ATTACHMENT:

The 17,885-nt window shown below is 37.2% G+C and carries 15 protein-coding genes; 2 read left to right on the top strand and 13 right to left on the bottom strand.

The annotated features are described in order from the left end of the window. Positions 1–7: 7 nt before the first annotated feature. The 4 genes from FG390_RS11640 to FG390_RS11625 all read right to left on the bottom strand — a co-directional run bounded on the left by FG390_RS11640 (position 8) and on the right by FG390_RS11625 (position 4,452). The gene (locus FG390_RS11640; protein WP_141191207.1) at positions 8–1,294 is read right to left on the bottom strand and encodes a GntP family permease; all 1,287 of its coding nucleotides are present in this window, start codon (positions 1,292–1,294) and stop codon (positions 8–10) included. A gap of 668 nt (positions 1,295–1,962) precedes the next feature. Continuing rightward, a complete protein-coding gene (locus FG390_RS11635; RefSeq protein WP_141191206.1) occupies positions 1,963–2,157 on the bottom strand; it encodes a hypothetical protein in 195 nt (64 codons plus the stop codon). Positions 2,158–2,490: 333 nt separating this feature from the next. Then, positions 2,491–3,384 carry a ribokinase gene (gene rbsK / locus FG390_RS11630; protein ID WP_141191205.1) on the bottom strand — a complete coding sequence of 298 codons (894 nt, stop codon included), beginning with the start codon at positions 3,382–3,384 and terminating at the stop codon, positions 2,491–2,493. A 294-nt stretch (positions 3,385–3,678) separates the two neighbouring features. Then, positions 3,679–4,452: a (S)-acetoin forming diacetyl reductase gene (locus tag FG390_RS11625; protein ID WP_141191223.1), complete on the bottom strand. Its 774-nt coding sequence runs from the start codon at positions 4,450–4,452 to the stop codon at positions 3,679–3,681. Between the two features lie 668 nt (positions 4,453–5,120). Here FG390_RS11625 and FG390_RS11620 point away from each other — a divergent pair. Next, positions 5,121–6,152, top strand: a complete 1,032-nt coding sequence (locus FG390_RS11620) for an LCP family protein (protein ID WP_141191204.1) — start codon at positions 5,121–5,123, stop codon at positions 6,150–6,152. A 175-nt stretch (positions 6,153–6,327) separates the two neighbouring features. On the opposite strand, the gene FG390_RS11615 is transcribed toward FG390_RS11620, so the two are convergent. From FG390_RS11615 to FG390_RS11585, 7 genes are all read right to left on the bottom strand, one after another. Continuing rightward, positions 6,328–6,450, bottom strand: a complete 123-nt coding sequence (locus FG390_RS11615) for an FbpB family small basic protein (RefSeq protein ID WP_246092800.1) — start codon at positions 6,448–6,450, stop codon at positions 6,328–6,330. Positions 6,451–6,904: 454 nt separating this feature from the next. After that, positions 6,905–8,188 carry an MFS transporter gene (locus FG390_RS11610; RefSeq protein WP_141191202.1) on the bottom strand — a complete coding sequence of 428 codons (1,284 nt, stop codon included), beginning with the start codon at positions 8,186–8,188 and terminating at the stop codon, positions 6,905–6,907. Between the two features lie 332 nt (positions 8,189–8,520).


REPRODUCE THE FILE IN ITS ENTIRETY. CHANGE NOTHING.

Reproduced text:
The 17,885-nt window shown below is 37.2% G+C and carries 15 protein-coding genes; 2 read left to right on the top strand and 13 right to left on the bottom strand.

The annotated features are described in order from the left end of the window. Positions 1–7: 7 nt before the first annotated feature. The 4 genes from FG390_RS11640 to FG390_RS11625 all read right to left on the bottom strand — a co-directional run bounded on the left by FG390_RS11640 (position 8) and on the right by FG390_RS11625 (position 4,452). The gene (locus FG390_RS11640; protein WP_141191207.1) at positions 8–1,294 is read right to left on the bottom strand and encodes a GntP family permease; all 1,287 of its coding nucleotides are present in this window, start codon (positions 1,292–1,294) and stop codon (positions 8–10) included. A gap of 668 nt (positions 1,295–1,962) precedes the next feature. Continuing rightward, a complete protein-coding gene (locus FG390_RS11635; RefSeq protein WP_141191206.1) occupies positions 1,963–2,157 on the bottom strand; it encodes a hypothetical protein in 195 nt (64 codons plus the stop codon). Positions 2,158–2,490: 333 nt separating this feature from the next. Then, positions 2,491–3,384 carry a ribokinase gene (gene rbsK / locus FG390_RS11630; protein ID WP_141191205.1) on the bottom strand — a complete coding sequence of 298 codons (894 nt, stop codon included), beginning with the start codon at positions 3,382–3,384 and terminating at the stop codon, positions 2,491–2,493. A 294-nt stretch (positions 3,385–3,678) separates the two neighbouring features. Then, positions 3,679–4,452: a (S)-acetoin forming diacetyl reductase gene (locus tag FG390_RS11625; protein ID WP_141191223.1), complete on the bottom strand. Its 774-nt coding sequence runs from the start codon at positions 4,450–4,452 to the stop codon at positions 3,679–3,681. Between the two features lie 668 nt (positions 4,453–5,120). Here FG390_RS11625 and FG390_RS11620 point away from each other — a divergent pair. Next, positions 5,121–6,152, top strand: a complete 1,032-nt coding sequence (locus FG390_RS11620) for an LCP family protein (protein ID WP_141191204.1) — start codon at positions 5,121–5,123, stop codon at positions 6,150–6,152. A 175-nt stretch (positions 6,153–6,327) separates the two neighbouring features. On the opposite strand, the gene FG390_RS11615 is transcribed toward FG390_RS11620, so the two are convergent. From FG390_RS11615 to FG390_RS11585, 7 genes are all read right to left on the bottom strand, one after another. Continuing rightward, positions 6,328–6,450, bottom strand: a complete 123-nt coding sequence (locus FG390_RS11615) for an FbpB family small basic protein (RefSeq protein ID WP_246092800.1) — start codon at positions 6,448–6,450, stop codon at positions 6,328–6,330. Positions 6,451–6,904: 454 nt separating this feature from the next. After that, positions 6,905–8,188 carry an MFS transporter gene (locus FG390_RS11610; RefSeq protein WP_141191202.1) on the bottom strand — a complete coding sequence of 428 codons (1,284 nt, stop codon included), beginning with the start codon at positions 8,186–8,188 and terminating at the stop codon, positions 6,905–6,907. Between the two features lie 332 nt (positions 8,189–8,520).